with Bracker's company, Pacific
Indemnity, and one afternoon Bracker brought the policy by the studio.
Dean signed the policy, telling Bracker he wanted the bulk of the money
to go to his aunt and uncle, and the rest to be distributed among his relatives
Bracker explained that he should make a will,
specifying each amount. Dean
agreed, but never followed through, and on his death his entire estate went by
law to his father.
Jane Deacy, Dean's agent, had come to town for several
days on business, and Dean was happy to entertain her.
He met her at the airport and filled her Chateau Marmont suite with
flowers and candy.
Miss Deacy got right to work negotiating a new
contract for her client with Warners. Dean's
base salary for Giant was fifteen thousand dollars---though an overtime clause
raised the figure to nearly thirty thousand dollars---but in the future he would
receive one hundred thousand dollars per film.
Miss Deacy had also lined up two television specials
back in New York. One was a
dramatization of The Corn Is Green with Judith Anderson, to be done on
NBC in late October. Dean was to
play Morgan Evans, the young Oxford-bound coal miner's son. The other show was
A. E. Hotchner's adaptation of the Hemingway short story The Battler, in
which Dean would play Ad Francis, the battered prizefighter.
In addition, MGM had gotten Warners' approval to
borrow Dean for Somebody Up There Likes Me, which was scheduled to go
before the cameras in January. Dean
had read Graziano's book and liked it. "What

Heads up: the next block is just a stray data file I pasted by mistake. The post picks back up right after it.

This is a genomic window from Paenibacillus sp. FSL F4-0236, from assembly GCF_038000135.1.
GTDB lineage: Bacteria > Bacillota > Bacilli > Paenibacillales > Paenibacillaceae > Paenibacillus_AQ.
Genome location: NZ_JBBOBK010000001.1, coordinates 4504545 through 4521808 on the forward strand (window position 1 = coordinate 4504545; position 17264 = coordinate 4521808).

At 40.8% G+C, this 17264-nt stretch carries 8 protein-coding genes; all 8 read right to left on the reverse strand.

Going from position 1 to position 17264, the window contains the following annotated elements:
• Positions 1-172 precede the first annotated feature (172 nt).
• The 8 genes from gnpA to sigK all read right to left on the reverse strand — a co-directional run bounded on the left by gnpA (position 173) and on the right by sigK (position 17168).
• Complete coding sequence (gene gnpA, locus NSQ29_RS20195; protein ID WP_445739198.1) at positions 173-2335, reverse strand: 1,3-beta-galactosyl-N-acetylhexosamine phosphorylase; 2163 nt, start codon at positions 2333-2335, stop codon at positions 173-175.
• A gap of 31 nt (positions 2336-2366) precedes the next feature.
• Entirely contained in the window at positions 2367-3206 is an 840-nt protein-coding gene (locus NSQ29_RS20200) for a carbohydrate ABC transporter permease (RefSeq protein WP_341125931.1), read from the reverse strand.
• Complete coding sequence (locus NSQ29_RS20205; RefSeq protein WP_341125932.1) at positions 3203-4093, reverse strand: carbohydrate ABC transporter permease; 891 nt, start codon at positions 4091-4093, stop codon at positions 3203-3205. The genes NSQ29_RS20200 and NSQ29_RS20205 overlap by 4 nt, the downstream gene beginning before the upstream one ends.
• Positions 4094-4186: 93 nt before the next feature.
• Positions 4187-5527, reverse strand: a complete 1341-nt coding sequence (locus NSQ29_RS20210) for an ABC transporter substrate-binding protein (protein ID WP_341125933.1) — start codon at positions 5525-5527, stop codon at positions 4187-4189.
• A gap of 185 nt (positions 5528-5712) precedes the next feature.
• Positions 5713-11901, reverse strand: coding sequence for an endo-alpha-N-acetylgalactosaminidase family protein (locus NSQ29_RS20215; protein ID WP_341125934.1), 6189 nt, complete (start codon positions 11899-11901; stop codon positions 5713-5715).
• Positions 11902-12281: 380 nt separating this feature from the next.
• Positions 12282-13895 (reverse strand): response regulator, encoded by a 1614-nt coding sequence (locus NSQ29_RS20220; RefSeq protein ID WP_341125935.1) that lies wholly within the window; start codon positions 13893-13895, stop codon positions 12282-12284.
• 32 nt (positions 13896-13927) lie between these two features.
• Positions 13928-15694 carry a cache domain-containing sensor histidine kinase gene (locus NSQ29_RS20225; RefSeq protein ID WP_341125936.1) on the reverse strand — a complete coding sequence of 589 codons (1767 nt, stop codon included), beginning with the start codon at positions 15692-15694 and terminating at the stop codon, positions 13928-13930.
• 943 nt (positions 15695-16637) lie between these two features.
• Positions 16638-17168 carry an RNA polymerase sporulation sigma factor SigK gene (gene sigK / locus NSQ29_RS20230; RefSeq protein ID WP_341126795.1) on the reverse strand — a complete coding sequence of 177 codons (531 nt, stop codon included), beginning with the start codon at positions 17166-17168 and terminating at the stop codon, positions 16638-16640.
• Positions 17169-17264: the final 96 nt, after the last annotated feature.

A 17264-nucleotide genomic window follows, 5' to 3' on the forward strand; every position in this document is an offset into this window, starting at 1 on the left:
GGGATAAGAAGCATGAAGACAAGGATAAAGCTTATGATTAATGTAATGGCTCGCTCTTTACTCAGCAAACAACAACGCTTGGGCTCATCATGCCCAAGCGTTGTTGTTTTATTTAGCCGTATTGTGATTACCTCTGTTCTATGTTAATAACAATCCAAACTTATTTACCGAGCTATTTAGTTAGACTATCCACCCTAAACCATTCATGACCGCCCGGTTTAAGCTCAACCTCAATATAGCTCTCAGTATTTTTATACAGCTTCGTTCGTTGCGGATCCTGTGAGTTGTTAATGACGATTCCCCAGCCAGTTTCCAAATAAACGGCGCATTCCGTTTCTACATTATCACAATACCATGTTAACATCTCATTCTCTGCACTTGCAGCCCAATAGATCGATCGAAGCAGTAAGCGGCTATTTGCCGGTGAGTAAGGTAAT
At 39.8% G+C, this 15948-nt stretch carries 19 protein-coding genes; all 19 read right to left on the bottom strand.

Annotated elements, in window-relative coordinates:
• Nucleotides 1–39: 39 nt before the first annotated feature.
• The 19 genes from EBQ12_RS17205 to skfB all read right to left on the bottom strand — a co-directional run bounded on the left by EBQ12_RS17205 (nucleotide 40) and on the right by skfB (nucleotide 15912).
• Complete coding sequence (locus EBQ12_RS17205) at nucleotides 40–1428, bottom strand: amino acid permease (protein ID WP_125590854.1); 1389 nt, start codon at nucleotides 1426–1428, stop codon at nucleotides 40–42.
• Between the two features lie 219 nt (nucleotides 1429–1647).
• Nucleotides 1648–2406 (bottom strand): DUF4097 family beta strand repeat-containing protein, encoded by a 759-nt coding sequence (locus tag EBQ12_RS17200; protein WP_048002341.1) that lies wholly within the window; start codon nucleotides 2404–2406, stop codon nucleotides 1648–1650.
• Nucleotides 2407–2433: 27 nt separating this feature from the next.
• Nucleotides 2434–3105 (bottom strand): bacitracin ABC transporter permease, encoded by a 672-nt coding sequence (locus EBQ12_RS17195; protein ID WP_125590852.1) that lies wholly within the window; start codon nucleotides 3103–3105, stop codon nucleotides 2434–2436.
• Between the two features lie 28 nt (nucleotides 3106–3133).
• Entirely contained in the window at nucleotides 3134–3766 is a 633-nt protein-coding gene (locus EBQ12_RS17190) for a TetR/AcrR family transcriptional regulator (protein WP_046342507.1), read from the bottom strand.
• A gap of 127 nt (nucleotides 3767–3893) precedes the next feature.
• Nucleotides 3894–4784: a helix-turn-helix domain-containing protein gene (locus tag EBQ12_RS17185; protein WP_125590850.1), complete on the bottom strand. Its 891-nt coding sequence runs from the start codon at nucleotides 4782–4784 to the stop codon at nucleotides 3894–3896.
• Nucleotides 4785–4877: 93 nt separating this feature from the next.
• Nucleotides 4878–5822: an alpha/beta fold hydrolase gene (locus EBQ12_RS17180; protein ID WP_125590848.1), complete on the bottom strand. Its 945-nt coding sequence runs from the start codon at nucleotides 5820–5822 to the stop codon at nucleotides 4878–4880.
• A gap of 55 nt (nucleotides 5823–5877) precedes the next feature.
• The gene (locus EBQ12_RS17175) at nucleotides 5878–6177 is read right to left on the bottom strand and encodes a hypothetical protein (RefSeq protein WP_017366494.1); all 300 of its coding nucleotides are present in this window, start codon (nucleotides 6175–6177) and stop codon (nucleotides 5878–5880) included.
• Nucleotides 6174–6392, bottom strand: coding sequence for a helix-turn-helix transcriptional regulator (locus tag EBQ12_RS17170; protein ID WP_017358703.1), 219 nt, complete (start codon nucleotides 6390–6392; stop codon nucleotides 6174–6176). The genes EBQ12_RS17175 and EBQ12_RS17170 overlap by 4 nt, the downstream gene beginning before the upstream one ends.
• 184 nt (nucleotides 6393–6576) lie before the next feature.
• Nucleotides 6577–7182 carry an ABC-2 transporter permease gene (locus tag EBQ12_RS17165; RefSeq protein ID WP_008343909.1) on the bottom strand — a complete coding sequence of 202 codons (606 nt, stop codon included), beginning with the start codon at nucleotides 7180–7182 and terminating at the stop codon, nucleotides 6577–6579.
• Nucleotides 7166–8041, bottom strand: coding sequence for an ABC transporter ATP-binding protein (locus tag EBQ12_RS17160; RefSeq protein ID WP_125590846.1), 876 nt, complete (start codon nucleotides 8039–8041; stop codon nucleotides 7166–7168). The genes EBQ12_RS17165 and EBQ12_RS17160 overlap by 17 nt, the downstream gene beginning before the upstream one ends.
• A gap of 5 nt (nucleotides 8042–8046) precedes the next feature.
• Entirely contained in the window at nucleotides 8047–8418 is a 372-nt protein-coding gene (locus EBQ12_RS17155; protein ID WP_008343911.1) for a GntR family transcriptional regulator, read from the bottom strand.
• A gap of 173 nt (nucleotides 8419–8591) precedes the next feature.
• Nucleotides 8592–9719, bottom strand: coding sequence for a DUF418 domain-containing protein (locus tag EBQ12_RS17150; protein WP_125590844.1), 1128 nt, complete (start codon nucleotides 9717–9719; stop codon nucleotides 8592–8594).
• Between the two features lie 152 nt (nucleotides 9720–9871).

a guy," Dean said. "One
day when he was in the Army, he got tired of it and just got up---walked
out---went over the hill. The army
never forgave him .... You've got to admire that kind of nerve."
Dean met Dore Schary, the head of MGM who approved him
for the part. Decades later Schary
still recalled the outfit Dean wore that day he dropped by for the interview:
jeans, Indian moccasins, and sunglasses---his James Dean wardrobe.
As Jimmy strolled around, casually examining the well-ap?pointed office
or picking up objects on the desk, Schary found him "a strange combination
of immaturity and aggressiveness." Dean made sure MGM would match his
hundred-thousand-?dollar salary. The
studio boss also mentioned that Pier Angeli had been chosen to play Graziano's
wife and that Sal Mineo, another Dean friend, who had a cameo in Giant,
was going to be in the cast. Mineo
later remembered that "Dean was looking forward to doing the film since he
knew Pier was in it."
Dean's future appeared secure. The starving artist had never been his m'tier.
Now, he was willing to capitalize on his fame; the carrions of Hollywood